We love the idea of using selfie videos in the ELL classroom, and we'll be adding some video tasks into some of our new and revised lesson plans. You can also add your own selfie video assignments to existing lessons. Here are some ideas you can use now if you are an ESL Library subscriber.
- Assign the Warm-Up questions from a lesson the night before starting a lesson, and watch a few selfie videos in class before starting the lesson.
- Assign a Discussion Starters question as a selfie video response after doing a lesson.
- Assign a Mini-Debates question as a selfie video response (could have two students in the selfie debating an issue) before doing the classroom debate.
- Ask students to summarize what they learned in a reading or podcast from an ESL Library lesson (e.g., summarize a biography from the Famous People section).
- Ask students to make a 'two truths and a lie' selfie video after learning about a subject from an ESL Library lesson.
Tara's 30-second post-TESOL selfie video
If we're going to assign selfie videos to our students, we'll have to work on becoming comfortable in front of the camera, too. The speakers challenged us to give it a whirl. This selfie took three takes! It's harder than it looks.
Learn all about how Baltimore charmed the ESL Library team.
Thank you, Tara, for an excellent review on our Selfie Video presentation at TESOL. You really nailed the essence of our lecture, highlighting the main points. Once again, thanks for the promo, and for the Selfie Video--so great that you tried it out. Looking forward to more feedback. Christine.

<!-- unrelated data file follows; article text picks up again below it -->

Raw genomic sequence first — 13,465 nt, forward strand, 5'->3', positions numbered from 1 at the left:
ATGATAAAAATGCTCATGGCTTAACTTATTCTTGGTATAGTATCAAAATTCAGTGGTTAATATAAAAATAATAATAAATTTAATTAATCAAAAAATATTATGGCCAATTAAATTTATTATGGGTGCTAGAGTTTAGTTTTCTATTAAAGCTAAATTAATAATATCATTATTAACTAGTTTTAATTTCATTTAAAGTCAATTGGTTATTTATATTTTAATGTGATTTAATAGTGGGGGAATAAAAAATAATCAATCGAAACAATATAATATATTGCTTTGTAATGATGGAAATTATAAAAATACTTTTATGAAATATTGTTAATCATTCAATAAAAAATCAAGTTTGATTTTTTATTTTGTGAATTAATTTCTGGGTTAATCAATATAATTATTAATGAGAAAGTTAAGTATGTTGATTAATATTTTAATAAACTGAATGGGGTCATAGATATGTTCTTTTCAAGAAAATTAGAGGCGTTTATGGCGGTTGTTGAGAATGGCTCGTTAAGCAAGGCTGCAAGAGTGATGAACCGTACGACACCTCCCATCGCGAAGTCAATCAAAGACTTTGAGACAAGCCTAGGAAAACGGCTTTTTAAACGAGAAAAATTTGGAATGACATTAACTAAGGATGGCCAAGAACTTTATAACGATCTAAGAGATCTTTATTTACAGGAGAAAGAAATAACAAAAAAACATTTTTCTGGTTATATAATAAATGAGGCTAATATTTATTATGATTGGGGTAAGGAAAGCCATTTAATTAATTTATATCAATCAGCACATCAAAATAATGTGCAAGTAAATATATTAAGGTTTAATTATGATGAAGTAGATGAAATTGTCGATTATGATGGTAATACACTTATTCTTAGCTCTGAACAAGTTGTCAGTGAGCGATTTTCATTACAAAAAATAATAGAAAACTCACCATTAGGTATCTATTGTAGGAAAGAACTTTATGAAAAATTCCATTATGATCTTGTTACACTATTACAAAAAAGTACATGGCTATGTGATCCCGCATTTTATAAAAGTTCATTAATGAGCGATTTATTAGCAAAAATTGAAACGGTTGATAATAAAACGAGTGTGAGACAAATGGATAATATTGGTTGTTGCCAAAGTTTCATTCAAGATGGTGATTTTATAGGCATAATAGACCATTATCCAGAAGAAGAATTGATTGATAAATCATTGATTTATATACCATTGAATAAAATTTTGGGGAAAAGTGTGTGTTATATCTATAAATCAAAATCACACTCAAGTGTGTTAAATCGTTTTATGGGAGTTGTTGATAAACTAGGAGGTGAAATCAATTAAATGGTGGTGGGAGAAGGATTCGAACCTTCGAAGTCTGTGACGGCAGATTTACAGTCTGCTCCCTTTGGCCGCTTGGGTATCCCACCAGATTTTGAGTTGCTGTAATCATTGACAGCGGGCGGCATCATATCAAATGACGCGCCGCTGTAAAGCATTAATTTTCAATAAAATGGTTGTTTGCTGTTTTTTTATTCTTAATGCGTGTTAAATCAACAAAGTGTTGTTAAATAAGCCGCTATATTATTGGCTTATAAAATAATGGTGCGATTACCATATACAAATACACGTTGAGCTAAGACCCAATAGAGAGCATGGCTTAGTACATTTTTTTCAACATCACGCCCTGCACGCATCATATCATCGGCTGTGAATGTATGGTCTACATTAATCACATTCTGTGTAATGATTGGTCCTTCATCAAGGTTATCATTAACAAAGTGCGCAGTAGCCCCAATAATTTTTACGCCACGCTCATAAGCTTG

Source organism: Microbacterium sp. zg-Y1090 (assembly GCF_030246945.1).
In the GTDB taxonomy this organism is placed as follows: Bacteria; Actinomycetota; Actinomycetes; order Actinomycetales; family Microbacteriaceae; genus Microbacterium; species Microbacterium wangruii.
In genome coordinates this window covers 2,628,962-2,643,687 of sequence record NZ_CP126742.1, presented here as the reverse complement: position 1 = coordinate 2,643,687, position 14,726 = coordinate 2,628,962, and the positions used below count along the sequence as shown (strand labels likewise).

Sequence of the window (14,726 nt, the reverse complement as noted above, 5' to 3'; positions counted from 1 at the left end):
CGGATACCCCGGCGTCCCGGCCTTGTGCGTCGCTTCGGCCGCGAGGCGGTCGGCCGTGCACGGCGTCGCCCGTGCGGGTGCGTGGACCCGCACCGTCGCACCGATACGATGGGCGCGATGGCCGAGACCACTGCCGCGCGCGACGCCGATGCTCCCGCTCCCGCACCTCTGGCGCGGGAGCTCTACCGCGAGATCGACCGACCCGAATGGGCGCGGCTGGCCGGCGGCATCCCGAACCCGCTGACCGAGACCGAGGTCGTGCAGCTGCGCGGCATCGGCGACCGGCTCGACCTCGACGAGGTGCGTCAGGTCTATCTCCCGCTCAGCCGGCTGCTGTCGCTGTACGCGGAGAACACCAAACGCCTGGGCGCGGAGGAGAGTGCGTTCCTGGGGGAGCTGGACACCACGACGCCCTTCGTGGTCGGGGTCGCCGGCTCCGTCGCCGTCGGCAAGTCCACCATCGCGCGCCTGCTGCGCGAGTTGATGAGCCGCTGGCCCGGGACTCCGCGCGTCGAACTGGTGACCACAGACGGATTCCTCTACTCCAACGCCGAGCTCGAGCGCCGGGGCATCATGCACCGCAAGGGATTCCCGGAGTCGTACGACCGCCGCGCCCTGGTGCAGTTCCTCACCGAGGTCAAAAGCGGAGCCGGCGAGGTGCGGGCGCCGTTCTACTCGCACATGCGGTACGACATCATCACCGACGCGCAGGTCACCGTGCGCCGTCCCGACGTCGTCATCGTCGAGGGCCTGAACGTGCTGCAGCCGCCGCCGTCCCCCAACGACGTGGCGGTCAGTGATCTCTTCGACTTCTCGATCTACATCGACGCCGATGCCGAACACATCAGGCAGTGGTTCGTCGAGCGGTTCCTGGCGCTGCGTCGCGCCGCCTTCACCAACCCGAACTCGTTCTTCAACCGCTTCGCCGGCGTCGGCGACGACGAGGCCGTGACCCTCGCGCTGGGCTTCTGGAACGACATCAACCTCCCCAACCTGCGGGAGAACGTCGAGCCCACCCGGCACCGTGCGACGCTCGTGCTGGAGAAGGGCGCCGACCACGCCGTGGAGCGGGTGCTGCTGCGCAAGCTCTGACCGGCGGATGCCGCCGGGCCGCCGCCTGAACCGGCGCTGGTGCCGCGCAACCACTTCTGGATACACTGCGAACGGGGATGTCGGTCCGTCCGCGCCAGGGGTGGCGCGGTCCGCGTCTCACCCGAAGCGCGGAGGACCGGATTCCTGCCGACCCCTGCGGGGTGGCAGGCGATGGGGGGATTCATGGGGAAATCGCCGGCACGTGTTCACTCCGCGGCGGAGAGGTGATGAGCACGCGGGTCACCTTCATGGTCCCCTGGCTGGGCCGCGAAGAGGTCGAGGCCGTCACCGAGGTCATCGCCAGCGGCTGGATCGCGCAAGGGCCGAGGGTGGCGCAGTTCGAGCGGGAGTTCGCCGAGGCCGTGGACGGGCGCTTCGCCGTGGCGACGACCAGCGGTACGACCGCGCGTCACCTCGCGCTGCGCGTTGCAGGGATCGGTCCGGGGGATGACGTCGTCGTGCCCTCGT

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Thanks for stopping by, Christine! I'm so pleased that I spotted your session title when browsing through the TESOL app. The presentation was so fun and informative, and I really hope our subscribers are inspired! I've used selfie video assignments (including 'Fact or Fiction?', 'Book Review', 'About Me', 'History of My Name') with my online learners, but I now realize how useful selfies can be in traditional classroom settings. Thanks again! Keep in touch. ~ Tara
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Hey! I'm a young teacher but this site helps me a lot, and this method is 100% effective.
THANK YOU from Guatemala
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We're happy you found this post. I really enjoyed this TESOL session and was happy to share what I learned. If you give it a try, let us know how it goes with your students in Guatemala!
Thanks for your review of what was obviously a brilliant session. I would have gone to it if I had been at #TESOL2016, but by making a copy of the slides how I was even able to view the videos they showed.
I made a Periscope about it here:
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Hi, Chris! Thanks so much for your video response and enthusiasm about this topic and session. It's great that you mentioned the use of audio (without video), too. What tools do your students use to record and submit audio to you? We are hoping to try Periscope at the next conference we go to. We think it will be fun live stream a presentation or even a tour of the site at our booth.
If you're trying ESL Library's Historic Events lesson about the 2016 US Election, we hope you'll challenge your students to make a selfie video for the Personal Response exercise. https://ellii.com/courses/98/lessons/2262